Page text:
As Thor Week continues, Loki has taken over Asgard and is debating the fate of his step-brother, Thor. Is it the God of Thunder’s end?
When I first watched a motion comic, I never thought they were quite as big as they are. Publishing comic strips in the form of minisodes on Youtube makes perfect sense to me. Selling them on iTunes as a webshow (although IMDb and Netflix seem to be stuck on the idea of television) and then later as a DVD seems a bit odd to me. Yet that’s what happened with Thor and Loki: Blood Brothers, one of several comics included in a 2011 DVD release. Were this “TV series” aired on television or Hulu, complete with commercials and opening and closing credit sequences, it would be a miniseries of four half-hour episodes. Watched as one would on a DVD or Netflix, it is a 72 minute film.
Either of these approaches illustrates the folly of releasing this in such a way: the entire hour-long production feels like a single thirty minute episode of a television show, stretched out with slow, monotonous dialogue. This seems to be the norm for motion comics, and it’s fine in short snippets, but in the long form slow, dramatic monologue and dialogue do not make the story compelling on their own. This format is generally chosen in stories that avoid action scenes, most likely because these tend to be animated as cheaply as possible, so there is no picking up the slack there.
How about the story? That is one thing that does work. I found it odd, and a bit ridiculous at first. The story begins with Loki having recently conquered Asgard, a concept that seems to place it firmly in an Elseworlds scenario. This would be more believable had he risen as an adviser and then dispatched Odin, but instead the impression we’re given is that he led a fighting war against Odin and Thor, and overpowered them. Once the story moves past this, however, it gets interesting. Loki moves from prisoner to prisoner – and is visited by various gods and allies – exploring what led him to turn on Odin and what will come next. The result is an interesting and cerebral story with multiple viewpoints. Loki even shows that he is willing to turn over a new leaf – assuming that he heeded the right warnings and has the opportunity to.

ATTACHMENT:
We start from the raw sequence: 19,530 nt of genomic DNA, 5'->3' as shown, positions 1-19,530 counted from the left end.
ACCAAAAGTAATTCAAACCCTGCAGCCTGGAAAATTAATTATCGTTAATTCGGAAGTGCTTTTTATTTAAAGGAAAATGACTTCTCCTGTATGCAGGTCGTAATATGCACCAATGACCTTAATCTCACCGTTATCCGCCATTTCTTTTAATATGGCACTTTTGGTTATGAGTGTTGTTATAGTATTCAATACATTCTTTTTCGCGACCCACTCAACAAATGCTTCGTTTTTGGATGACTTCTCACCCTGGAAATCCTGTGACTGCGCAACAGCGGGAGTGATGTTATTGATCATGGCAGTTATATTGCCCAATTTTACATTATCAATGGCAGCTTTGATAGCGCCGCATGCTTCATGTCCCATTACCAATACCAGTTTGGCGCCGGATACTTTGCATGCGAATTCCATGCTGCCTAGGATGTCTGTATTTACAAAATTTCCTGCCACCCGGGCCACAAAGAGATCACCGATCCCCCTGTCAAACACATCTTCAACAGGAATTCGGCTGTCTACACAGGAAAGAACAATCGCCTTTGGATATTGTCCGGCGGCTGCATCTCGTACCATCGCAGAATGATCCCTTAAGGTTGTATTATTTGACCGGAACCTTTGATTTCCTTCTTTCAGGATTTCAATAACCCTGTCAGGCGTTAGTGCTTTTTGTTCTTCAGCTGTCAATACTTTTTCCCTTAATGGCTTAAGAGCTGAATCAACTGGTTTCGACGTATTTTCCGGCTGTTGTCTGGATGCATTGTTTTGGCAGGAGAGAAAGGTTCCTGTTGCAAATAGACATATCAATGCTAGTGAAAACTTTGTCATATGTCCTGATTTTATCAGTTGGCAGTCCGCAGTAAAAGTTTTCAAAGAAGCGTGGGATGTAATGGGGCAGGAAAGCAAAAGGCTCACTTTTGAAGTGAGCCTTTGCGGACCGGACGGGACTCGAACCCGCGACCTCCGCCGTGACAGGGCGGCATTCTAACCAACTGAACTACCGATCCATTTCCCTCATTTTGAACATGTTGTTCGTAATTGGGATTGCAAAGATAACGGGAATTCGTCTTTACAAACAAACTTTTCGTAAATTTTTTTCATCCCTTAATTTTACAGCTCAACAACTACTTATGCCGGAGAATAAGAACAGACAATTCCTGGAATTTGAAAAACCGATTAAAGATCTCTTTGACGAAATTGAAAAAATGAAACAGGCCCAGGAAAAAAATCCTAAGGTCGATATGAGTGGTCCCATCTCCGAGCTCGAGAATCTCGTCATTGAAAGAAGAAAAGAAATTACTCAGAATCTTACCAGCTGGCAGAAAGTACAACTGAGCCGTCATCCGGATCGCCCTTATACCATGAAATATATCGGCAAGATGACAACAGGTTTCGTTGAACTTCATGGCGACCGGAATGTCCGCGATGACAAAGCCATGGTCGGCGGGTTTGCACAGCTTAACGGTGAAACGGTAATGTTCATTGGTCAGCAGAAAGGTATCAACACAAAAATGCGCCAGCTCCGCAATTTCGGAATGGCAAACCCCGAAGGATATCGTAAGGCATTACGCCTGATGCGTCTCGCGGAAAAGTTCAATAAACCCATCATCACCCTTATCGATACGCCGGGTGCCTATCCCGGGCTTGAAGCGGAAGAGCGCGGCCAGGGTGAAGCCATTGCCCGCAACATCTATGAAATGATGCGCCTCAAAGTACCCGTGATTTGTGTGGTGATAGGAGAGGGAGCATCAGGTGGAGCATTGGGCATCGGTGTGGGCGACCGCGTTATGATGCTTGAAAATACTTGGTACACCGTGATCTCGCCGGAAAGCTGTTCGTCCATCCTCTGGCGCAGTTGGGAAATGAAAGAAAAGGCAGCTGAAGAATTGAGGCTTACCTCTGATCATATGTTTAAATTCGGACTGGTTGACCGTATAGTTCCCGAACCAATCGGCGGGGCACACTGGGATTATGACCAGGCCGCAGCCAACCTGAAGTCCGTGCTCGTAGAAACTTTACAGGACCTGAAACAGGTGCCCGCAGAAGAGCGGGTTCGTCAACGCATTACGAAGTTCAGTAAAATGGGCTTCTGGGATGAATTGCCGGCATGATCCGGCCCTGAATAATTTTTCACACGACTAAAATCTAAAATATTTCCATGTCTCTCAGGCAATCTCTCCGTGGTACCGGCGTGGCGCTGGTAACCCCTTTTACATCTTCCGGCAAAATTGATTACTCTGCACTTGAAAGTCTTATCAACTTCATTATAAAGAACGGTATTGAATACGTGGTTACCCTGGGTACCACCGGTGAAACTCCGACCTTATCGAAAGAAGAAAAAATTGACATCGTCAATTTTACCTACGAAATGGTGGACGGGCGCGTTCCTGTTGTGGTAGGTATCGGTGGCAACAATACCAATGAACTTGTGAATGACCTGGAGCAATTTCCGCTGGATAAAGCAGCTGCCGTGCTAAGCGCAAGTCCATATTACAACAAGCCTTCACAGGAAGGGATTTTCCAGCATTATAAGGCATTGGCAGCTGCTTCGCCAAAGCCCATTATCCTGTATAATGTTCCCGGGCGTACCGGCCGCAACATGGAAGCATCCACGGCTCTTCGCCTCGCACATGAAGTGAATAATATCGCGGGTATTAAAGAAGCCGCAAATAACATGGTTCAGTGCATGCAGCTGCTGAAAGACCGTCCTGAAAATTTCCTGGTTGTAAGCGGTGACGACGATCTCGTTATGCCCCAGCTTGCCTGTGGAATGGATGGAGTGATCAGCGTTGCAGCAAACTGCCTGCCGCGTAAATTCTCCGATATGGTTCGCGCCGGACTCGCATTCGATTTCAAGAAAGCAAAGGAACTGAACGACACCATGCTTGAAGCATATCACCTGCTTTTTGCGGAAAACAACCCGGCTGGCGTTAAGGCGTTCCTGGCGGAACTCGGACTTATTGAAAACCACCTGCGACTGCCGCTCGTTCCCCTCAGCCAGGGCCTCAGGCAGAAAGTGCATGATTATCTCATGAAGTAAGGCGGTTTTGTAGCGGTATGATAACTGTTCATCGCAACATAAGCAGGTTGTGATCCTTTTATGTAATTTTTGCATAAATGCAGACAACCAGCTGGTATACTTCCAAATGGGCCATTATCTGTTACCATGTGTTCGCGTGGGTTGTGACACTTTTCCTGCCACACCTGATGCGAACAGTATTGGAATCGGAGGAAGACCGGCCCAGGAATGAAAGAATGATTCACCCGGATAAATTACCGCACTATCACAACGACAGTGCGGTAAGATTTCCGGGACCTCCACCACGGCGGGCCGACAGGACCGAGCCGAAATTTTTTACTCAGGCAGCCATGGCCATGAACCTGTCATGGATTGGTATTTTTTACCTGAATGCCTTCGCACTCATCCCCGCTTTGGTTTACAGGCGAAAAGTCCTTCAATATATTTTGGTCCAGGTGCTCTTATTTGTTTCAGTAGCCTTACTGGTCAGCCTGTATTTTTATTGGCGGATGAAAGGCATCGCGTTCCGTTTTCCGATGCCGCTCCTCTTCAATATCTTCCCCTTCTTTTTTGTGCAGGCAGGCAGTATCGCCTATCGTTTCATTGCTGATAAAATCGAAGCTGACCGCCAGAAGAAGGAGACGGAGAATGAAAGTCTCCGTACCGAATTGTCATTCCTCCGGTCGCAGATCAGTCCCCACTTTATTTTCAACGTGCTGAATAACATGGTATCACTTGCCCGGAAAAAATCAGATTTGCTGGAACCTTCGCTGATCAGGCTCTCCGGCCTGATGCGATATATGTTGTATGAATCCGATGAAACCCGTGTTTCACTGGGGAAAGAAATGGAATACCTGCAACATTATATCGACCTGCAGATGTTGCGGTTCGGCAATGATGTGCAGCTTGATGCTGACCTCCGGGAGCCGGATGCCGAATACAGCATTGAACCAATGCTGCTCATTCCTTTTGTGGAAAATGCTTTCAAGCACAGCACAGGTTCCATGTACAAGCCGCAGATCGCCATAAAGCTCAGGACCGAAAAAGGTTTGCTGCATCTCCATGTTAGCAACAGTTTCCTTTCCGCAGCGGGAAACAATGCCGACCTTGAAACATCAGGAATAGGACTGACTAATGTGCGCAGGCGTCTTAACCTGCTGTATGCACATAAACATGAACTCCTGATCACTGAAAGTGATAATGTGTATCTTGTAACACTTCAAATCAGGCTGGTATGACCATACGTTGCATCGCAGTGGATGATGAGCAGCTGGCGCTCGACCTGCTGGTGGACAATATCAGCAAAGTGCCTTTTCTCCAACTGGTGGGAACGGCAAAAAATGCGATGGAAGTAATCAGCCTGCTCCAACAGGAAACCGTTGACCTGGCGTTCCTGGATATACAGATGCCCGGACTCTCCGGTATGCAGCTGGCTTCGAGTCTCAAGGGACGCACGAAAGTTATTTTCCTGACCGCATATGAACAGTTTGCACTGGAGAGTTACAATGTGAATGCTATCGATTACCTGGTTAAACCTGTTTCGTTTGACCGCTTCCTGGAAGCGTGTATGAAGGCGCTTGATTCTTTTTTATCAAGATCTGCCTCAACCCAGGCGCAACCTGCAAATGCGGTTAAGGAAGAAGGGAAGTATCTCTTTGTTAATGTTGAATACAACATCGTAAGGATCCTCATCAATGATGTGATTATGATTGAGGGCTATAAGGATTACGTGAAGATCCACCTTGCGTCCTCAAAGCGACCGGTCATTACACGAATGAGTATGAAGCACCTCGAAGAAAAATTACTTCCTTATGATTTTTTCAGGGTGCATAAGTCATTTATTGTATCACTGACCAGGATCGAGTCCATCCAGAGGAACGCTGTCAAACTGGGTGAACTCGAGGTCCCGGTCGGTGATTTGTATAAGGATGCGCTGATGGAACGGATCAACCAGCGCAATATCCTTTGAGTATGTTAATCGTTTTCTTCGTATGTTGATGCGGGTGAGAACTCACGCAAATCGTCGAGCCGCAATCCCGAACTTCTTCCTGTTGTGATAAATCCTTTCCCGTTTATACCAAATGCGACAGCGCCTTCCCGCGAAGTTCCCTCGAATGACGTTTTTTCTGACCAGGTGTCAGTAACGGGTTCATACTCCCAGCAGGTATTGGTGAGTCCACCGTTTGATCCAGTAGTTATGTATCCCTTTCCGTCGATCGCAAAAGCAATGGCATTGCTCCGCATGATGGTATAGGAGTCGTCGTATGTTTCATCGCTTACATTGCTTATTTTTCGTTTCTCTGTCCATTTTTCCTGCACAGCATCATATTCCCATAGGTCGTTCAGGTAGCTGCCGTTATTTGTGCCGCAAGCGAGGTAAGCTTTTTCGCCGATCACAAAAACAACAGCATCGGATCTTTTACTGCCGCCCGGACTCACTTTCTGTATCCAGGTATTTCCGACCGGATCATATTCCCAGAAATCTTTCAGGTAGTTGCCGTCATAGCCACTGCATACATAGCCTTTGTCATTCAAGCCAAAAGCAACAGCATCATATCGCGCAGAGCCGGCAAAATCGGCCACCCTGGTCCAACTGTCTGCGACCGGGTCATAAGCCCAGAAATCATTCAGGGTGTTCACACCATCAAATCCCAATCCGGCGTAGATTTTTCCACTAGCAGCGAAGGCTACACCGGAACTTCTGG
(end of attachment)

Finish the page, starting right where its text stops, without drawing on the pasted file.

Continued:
The best thing about Blood Brothers is the mood. This starts with an art style that is unlike any other Marvel story I have seen, setting the stage for an Elseworlds tale perfectly. Much of it exists like an ancient myth, with Loki bartering with Hel and arguing with Sif, although a large amount of this is exposition about their character histories and how the story reached this point. Still, it demonstrates that Loki is a terrible, vengeful and powerful being and that he got to where he was by spinning false promises and making deals that he sees as optional to fulfill. More important, to him, is the future, as he spends the last act trying to prevent what seems as an inevitable mythic punishment on a scale similar to that of Prometheus or Atlas.
All of this combines to add a mythic backdrop as the story does its best to transform Loki into a sympathetic hero as Thor slowly becomes seen as the villain of the story, if an unwitting one. The effect of this will vary from person to person, but regardless, most will wish for Loki to succeed at the very end of the story. Still, I think it doesn’t quite hit the emotional mark that it wants to in this form, though it might be more effective as a comic.
Ultimately I would give this story a pass. It has a lot of interesting ideas and interacts with Loki in a brand new way, but it drags along for over an hour in a story that doesn’t require that much to tell. This could certainly have been rewritten into an animated movie, but a motion comic is a tedious form that is very picky as to what stories it will flatter. This is not one of those few.